Understanding Foreign Exchange Risk
Foreign exchange (forex) risk represents the potential for exchange rate fluctuations between currencies to cause your investments to be less profitable. One way to mitigate such risk is to diversify your portfolio between different currencies.
A diversified portfolio is a stronger portfolio; thus, it is in your favour to get acquainted with how investments in different currencies can impact your portfolio’s returns. In very simple terms, your portfolio return in Malaysian Ringgit (MYR) is the return in the foreign currency plus the change in currency compared to the ringgit.
You can be exposed to forex risk through a variety of investment assets, such as forex trading or investing in multinational conglomerates which are listed in foreign stock markets and that derive their share prices, dividends, and returns in foreign currencies.
Forex risk is not just delineated by the daily exchange rate between two or three currencies. Difficulties can arise in the form of transaction risks, economic risks, or translation risks. Transaction risks can occur when sending money between countries with different currencies. As currencies fluctuate almost daily, a delay between sending and confirmation of the transaction can mean the difference between losing and gaining a significant amount of money.
Economic risks mainly matter within a country and affect business profits. They occur because economic or regulatory policies within a country may cause the currency to strengthen or weaken. Meanwhile, translation risks can occur when a company has its headquarters in one country but conducts business in another. Companies with assets in foreign countries must convert the value of those assets to the home country’s currency, before reporting their overall quarterly or annual financial performance figures to shareholders and declaring dividends.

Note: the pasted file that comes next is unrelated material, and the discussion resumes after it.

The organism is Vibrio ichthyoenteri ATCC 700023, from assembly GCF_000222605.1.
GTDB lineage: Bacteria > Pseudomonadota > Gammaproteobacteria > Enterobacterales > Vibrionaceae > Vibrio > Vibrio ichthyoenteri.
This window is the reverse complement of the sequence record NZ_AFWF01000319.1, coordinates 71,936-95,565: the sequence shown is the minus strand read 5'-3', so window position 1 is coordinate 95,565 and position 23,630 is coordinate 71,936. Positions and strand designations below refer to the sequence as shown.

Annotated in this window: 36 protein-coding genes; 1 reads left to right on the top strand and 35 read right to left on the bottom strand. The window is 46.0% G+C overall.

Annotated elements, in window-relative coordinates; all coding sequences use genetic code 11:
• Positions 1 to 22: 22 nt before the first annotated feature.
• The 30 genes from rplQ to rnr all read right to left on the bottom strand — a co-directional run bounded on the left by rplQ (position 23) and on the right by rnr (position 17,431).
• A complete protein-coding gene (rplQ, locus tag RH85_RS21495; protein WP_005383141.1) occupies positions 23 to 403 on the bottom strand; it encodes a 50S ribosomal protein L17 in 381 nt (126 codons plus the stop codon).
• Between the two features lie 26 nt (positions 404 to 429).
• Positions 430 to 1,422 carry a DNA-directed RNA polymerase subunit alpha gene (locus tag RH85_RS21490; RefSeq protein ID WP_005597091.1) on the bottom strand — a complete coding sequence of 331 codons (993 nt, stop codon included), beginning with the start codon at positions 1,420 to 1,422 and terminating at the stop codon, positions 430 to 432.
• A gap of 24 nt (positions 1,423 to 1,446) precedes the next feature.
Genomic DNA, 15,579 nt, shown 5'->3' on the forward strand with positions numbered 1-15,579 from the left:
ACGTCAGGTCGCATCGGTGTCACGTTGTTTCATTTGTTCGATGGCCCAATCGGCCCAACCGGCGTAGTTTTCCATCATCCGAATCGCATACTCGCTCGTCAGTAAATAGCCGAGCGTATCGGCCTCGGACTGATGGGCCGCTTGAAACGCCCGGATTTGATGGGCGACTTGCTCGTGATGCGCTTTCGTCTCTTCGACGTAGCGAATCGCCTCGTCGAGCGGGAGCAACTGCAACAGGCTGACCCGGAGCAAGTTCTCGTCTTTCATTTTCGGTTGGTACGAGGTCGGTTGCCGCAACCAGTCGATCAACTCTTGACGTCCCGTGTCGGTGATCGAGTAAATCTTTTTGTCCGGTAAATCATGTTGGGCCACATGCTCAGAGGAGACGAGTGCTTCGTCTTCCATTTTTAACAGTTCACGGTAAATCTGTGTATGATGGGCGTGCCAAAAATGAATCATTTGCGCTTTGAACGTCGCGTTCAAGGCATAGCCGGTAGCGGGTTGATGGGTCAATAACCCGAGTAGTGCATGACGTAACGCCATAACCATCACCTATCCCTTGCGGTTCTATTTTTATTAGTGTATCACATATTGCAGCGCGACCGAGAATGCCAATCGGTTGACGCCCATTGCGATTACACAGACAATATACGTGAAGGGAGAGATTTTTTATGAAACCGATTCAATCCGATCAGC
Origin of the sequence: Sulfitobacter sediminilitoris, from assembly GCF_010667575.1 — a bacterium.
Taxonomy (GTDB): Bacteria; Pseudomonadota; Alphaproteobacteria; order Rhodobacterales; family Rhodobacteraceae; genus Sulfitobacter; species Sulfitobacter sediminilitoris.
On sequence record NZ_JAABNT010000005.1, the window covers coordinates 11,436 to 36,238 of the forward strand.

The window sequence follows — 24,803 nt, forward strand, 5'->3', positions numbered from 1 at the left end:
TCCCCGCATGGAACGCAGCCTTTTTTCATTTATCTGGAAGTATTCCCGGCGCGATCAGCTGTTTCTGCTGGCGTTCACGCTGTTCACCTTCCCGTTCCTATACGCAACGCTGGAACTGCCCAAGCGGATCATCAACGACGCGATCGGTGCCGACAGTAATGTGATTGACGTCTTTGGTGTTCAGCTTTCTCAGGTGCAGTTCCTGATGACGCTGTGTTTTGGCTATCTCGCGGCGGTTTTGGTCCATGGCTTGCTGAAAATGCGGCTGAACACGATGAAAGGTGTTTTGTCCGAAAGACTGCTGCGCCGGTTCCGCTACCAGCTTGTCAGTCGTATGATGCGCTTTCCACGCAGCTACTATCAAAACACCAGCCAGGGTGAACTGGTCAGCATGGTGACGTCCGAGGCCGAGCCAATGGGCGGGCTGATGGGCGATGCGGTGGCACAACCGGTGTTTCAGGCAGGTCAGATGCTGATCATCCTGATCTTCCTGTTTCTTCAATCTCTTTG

Thus, even with the risk of currency fluctuations, there are several strategies one can use to counter it.
3 Strategies to Counter Forex Risk
You can counter the risk of investing in foreign currencies by utilising three strategies: Hedging, Timing or (simply) Waiting.
Hedging is costly but effective in reducing the volatility of returns. It requires a company to enter into an agreement to sell foreign currency in the future in return for local currency. This offsets the impact of currency fluctuations as the value of your agreement will increase if the foreign currency weakens.
Though it sounds like an easy solution to counter risk, it can be a costly endeavour if you hedge wrongly, i.e. agreeing to buy Russian roubles at prevailing rates prior to the Ukraine-Russia conflict in February 2022, only for market prices to nosedive quickly when the war started and trading of Russian assets were halted globally.